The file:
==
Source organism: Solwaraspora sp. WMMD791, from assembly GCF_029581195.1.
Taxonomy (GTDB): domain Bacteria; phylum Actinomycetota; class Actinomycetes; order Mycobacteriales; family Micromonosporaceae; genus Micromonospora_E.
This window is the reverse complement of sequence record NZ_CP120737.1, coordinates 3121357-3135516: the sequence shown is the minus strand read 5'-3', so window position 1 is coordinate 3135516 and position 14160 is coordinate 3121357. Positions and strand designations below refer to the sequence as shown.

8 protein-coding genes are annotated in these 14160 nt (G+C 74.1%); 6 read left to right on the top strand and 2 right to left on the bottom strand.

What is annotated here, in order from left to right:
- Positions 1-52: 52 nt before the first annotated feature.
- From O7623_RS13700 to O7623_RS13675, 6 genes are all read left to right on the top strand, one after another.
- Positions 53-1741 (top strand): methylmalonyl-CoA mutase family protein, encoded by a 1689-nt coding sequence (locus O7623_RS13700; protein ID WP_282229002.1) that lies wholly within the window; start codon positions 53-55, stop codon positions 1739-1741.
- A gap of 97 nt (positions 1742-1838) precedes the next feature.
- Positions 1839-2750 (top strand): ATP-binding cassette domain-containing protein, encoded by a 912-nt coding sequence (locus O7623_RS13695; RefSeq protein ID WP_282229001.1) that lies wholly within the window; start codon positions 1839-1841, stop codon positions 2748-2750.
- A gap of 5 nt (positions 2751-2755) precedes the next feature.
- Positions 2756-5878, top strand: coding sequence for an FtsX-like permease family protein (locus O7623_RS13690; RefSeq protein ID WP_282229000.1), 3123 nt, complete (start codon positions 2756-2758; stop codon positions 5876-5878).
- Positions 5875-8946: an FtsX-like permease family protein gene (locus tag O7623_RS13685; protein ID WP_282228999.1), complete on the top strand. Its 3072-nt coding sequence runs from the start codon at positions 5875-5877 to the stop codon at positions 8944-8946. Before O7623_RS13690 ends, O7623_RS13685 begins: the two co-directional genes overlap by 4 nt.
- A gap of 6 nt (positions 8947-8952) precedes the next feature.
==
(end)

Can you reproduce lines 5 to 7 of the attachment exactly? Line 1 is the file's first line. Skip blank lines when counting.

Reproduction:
What is annotated here, in order from left to right:
- Positions 1-52: 52 nt before the first annotated feature.
- From O7623_RS13700 to O7623_RS13675, 6 genes are all read left to right on the top strand, one after another.